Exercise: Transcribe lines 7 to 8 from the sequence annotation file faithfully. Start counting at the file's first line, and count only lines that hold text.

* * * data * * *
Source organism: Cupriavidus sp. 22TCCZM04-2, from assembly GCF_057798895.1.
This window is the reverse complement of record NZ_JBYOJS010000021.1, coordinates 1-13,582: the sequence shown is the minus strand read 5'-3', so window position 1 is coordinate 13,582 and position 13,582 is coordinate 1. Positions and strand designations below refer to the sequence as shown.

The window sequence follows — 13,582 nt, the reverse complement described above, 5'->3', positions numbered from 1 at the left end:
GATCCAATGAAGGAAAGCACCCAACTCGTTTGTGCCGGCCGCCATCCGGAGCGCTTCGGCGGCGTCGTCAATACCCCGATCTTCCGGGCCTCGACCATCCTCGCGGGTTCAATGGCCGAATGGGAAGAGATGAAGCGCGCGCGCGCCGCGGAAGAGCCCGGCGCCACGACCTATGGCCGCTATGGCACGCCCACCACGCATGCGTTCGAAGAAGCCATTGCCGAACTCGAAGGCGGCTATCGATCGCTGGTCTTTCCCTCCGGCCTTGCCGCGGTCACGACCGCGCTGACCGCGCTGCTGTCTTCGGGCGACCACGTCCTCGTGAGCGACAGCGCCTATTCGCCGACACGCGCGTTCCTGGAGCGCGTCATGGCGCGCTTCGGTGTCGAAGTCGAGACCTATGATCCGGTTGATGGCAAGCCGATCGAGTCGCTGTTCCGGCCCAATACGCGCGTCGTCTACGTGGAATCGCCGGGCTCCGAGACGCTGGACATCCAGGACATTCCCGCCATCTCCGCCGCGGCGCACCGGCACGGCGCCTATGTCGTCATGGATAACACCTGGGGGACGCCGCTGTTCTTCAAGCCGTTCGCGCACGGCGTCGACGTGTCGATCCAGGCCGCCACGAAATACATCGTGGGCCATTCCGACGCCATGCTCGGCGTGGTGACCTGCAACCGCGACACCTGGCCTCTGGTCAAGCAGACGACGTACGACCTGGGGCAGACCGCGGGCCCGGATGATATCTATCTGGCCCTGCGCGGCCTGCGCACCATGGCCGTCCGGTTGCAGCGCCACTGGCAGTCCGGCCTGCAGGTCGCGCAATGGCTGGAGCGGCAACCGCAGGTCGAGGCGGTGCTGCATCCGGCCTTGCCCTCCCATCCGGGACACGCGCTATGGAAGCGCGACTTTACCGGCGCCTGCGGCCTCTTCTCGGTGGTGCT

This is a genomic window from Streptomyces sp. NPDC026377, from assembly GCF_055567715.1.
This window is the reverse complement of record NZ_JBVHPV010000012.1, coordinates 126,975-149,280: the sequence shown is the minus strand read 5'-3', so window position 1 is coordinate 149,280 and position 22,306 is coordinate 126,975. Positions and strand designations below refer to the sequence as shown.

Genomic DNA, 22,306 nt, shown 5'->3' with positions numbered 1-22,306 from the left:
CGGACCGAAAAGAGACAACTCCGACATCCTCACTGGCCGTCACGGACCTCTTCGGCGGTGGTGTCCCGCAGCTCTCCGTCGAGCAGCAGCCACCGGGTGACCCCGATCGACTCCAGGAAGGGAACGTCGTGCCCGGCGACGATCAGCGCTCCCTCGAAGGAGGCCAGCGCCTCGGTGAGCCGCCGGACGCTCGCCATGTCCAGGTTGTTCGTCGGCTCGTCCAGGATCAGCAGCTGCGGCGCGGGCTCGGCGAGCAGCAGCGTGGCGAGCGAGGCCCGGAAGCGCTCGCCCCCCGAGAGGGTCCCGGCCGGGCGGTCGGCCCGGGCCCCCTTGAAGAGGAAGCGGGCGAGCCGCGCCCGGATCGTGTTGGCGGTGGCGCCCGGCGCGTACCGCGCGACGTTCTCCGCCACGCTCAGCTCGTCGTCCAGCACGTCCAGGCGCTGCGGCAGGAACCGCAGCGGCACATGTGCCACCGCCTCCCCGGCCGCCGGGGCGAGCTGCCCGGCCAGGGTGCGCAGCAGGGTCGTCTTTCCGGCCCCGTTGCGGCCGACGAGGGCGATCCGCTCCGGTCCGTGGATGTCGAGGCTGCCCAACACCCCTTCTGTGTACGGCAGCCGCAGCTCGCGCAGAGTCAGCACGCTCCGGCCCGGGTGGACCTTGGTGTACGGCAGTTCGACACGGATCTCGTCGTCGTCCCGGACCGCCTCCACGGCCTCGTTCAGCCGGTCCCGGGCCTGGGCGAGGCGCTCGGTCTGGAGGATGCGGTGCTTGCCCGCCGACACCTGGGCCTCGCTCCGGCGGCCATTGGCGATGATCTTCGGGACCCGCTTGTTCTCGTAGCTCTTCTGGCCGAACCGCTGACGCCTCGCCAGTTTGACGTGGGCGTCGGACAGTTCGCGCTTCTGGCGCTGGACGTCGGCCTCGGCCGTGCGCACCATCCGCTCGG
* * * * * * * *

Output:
Genomic DNA, 22,306 nt, shown 5'->3' with positions numbered 1-22,306 from the left:
CGGACCGAAAAGAGACAACTCCGACATCCTCACTGGCCGTCACGGACCTCTTCGGCGGTGGTGTCCCGCAGCTCTCCGTCGAGCAGCAGCCACCGGGTGACCCCGATCGACTCCAGGAAGGGAACGTCGTGCCCGGCGACGATCAGCGCTCCCTCGAAGGAGGCCAGCGCCTCGGTGAGCCGCCGGACGCTCGCCATGTCCAGGTTGTTCGTCGGCTCGTCCAGGATCAGCAGCTGCGGCGCGGGCTCGGCGAGCAGCAGCGTGGCGAGCGAGGCCCGGAAGCGCTCGCCCCCCGAGAGGGTCCCGGCCGGGCGGTCGGCCCGGGCCCCCTTGAAGAGGAAGCGGGCGAGCCGCGCCCGGATCGTGTTGGCGGTGGCGCCCGGCGCGTACCGCGCGACGTTCTCCGCCACGCTCAGCTCGTCGTCCAGCACGTCCAGGCGCTGCGGCAGGAACCGCAGCGGCACATGTGCCACCGCCTCCCCGGCCGCCGGGGCGAGCTGCCCGGCCAGGGTGCGCAGCAGGGTCGTCTTTCCGGCCCCGTTGCGGCCGACGAGGGCGATCCGCTCCGGTCCGTGGATGTCGAGGCTGCCCAACACCCCTTCTGTGTACGGCAGCCGCAGCTCGCGCAGAGTCAGCACGCTCCGGCCCGGGTGGACCTTGGTGTACGGCAGTTCGACACGGATCTCGTCGTCGTCCCGGACCGCCTCCACGGCCTCGTTCAGCCGGTCCCGGGCCTGGGCGAGGCGCTCGGTCTGGAGGATGCGGTGCTTGCCCGCCGACACCTGGGCCTCGCTCCGGCGGCCATTGGCGATGATCTTCGGGACCCGCTTGTTCTCGTAGCTCTTCTGGCCGAACCGCTGACGCCTCGCCAGTTTGACGTGGGCGTCGGACAGTTCGCGCTTCTGGCGCTGGACGTCGGCCTCGGCCGTGCGCACCATCCGCTCGG